Mirabelles Cafe - Back for Seconds

Well, I ended up taking another day trip to Burlington, this time on a Saturday. Turns out I should've shown you guys footage of a Saturday the first time, it's so much more alive and bustling, with street performers, live music, food carts, and cute doggies everywhere you look. I even found a space drum performer, which just shows how cool Burlington is.

Here's the space drum performance. Space drums make really beautiful music, check out my video from this trip to hear it.

Here are the treats I picked at Mirabelles: a raspberry pistachio eclair, and strawberry napoleon, and a mini opera cake. The eclair had a little bit of raspberry custard, a whole lot of barely-pistachio flavored chantilly cream, and a single raspberry. From what I've heard, eclairs (and anything else using choux puff) should be eaten as soon as they're made, or should only be filled upon order, otherwise they get soft. This one was not filled to order, and even though it had good fillings and tasted good overall, the choux puff was pretty meh. The opera cake siting next to it was heavy on the buttercream, but for all I know, that's how it's supposed to be. If you like coffee and chocolate, you'll like opera cake a lot. The napoleon's puff pastry layers were just underbaked enough that, instead of easily flaking them apart, I spent an embarrassing amount of time hacking at them with my plastic knife and fork, to the great amusement of the lady sitting next to me. It's also possible they weren't underbaked, and instead just lost their crisp from sitting too long with the fillings already applied. You all should remember, though, that I am great at being snobby about pastry, so even if I'm pointing out all the imperfections, please realize that these were still pretty darn good desserts.

What are your experiences with eclairs, opera cake, and napoleons? Know of anywhere that makes really good ones? Have you heard space drum music before? Comment down below and let me know!

Mirabelles Cafe - Back for Seconds (Video)


Double Bakery Run in Burlington, VT

      Burlington is the only thing in Vermont big enough to be called a city, and it's actually a pretty cool one. It's cute, but not quaint in the way all Vermont towns are. Being about the same size as my hometown, but a lot more diverse and fun, I've taken enough hour-long bus rides up there to find a couple good bakeries, and a few days ago I took a birthday trip up to visit an old favorite, and a new find.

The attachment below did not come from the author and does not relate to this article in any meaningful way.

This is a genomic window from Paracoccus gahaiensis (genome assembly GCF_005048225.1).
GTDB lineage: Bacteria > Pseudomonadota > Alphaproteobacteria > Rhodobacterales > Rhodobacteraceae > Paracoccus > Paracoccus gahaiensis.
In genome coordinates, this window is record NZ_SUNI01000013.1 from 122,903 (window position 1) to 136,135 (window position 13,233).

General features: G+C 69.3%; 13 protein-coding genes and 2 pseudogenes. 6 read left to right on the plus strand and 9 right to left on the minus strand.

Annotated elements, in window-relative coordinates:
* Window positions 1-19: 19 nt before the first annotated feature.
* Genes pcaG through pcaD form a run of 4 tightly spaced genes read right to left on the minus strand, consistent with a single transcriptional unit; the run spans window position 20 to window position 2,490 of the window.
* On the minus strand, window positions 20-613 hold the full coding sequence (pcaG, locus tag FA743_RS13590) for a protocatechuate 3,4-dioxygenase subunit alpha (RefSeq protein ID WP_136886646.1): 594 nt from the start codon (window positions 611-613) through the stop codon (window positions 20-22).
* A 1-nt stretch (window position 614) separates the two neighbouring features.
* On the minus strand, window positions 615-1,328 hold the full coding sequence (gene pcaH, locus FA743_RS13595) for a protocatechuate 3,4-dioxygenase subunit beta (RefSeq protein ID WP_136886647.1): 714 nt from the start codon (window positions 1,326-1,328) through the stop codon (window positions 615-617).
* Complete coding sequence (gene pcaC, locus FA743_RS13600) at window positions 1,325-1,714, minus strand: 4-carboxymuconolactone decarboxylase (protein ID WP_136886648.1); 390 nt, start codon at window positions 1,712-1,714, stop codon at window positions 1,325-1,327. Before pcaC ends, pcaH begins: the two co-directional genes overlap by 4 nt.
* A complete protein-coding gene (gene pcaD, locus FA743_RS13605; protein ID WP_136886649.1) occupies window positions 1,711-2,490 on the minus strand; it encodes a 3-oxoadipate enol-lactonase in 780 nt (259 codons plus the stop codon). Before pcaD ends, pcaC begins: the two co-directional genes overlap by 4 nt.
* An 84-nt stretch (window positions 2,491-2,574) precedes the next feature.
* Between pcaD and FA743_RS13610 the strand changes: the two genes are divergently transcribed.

These are the two pastries I tried at the new-to-me bakery, August First. The sugar-covered one was a Cardamom Knot, which was decent but lacking flavor and kind of dry. The second one hiding in the blurry background is an Almond Croissant (shaped un-traditionally though) that tasted like it was at least a day old already (for more and much clearer shots, see my video). I know I shouldn't judge a place based only on two pastries, especially considering they had such a wide variety, but I don't think I'll be going back. All in all, better variety and flavor options than your average American-style bakery, but still in the category of a quantity-and-sweetness-over-quality-and-taste kind of place.

The second one is my old favorite, Mirabelles Cafe & Bakery, where I decided on a Coconut Lime Slice and a Pistachio Macaron. The cake was a solid 4 out of 5: the coconut cake layers were soaked in a bit of coconut syrup, with lime curd in between and whipped cream around the whole thing. It wasn't moist enough that I could eat it without an accompanying drink, but I would still recommend it. (They do have other cakes that are perfectly moist though, like my all-time favorite, the Creme Brulee Cake). The macaron was incredible. I've never had a good macaron before, and so I always assumed they'd be too sweet, but this was AWESOME. A good balance of textures, with the meringue parts being chewy inside and a little crisp outside, and the ground nuts giving it some body and density. The buttercream was made right and had good flavor, though even a pastry nerd like me can't tolerate more than a little of that stuff, since it's pretty much lightly-sweetened fluffy butter.

So if you ever want to try a bakery in Burlington, I'd say go to Mirabelles Cafe and get a macaron, and a slice of my all-time favorite, the Creme Brulee Cake.

Do you guys have any favorite bakeries or dessert shops in Vermont? Know of any place (anywhere) that makes amazing coconut lime cake or macarons? Feel free to comment and let me know!

A Double Bakery Run in Burlington, VT (Video)


Lulu Artisan Ice Cream + Rural Vermont (Video)

Lulu Artisan Ice Cream + Rural Vermont

The Vermont countryside (check out my YouTube video for MUCH better views). This is my bus ride to work!

Inside Lulu!

So far I've made a salted bourbon caramel sauce (above), to become a swirl in some ice cream later today. I also made some brownies, and ran the churning machine for an hour, cleaning it in between batches. In that time it churned out a total of two small tubs of basil ice cream, and one tub of maple bourbon.